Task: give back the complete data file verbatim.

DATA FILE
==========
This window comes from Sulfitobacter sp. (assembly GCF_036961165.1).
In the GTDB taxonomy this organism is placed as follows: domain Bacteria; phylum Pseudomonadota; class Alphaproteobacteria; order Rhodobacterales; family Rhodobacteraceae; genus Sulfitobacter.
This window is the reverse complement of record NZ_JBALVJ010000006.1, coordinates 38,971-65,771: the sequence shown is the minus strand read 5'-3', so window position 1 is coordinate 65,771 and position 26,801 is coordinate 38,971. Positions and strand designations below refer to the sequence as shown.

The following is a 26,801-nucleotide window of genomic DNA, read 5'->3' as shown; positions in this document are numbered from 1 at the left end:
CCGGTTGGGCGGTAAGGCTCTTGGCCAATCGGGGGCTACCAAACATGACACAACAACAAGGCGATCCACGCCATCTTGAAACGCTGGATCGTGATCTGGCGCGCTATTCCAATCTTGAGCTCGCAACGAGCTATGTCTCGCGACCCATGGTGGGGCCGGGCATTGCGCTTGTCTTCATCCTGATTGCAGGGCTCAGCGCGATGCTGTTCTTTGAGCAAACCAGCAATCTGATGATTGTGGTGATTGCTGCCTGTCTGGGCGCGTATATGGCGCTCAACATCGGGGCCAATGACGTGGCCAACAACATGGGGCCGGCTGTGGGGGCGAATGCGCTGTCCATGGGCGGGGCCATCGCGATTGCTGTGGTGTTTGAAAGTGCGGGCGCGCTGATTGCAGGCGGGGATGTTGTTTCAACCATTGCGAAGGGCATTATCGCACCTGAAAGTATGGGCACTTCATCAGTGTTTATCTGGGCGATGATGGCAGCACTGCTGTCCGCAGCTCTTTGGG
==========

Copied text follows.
This window comes from Sulfitobacter sp. (assembly GCF_036961165.1).
In the GTDB taxonomy this organism is placed as follows: domain Bacteria; phylum Pseudomonadota; class Alphaproteobacteria; order Rhodobacterales; family Rhodobacteraceae; genus Sulfitobacter.
This window is the reverse complement of record NZ_JBALVJ010000006.1, coordinates 38,971-65,771: the sequence shown is the minus strand read 5'-3', so window position 1 is coordinate 65,771 and position 26,801 is coordinate 38,971. Positions and strand designations below refer to the sequence as shown.

The following is a 26,801-nucleotide window of genomic DNA, read 5'->3' as shown; positions in this document are numbered from 1 at the left end:
CCGGTTGGGCGGTAAGGCTCTTGGCCAATCGGGGGCTACCAAACATGACACAACAACAAGGCGATCCACGCCATCTTGAAACGCTGGATCGTGATCTGGCGCGCTATTCCAATCTTGAGCTCGCAACGAGCTATGTCTCGCGACCCATGGTGGGGCCGGGCATTGCGCTTGTCTTCATCCTGATTGCAGGGCTCAGCGCGATGCTGTTCTTTGAGCAAACCAGCAATCTGATGATTGTGGTGATTGCTGCCTGTCTGGGCGCGTATATGGCGCTCAACATCGGGGCCAATGACGTGGCCAACAACATGGGGCCGGCTGTGGGGGCGAATGCGCTGTCCATGGGCGGGGCCATCGCGATTGCTGTGGTGTTTGAAAGTGCGGGCGCGCTGATTGCAGGCGGGGATGTTGTTTCAACCATTGCGAAGGGCATTATCGCACCTGAAAGTATGGGCACTTCATCAGTGTTTATCTGGGCGATGATGGCAGCACTGCTGTCCGCAGCTCTTTGGG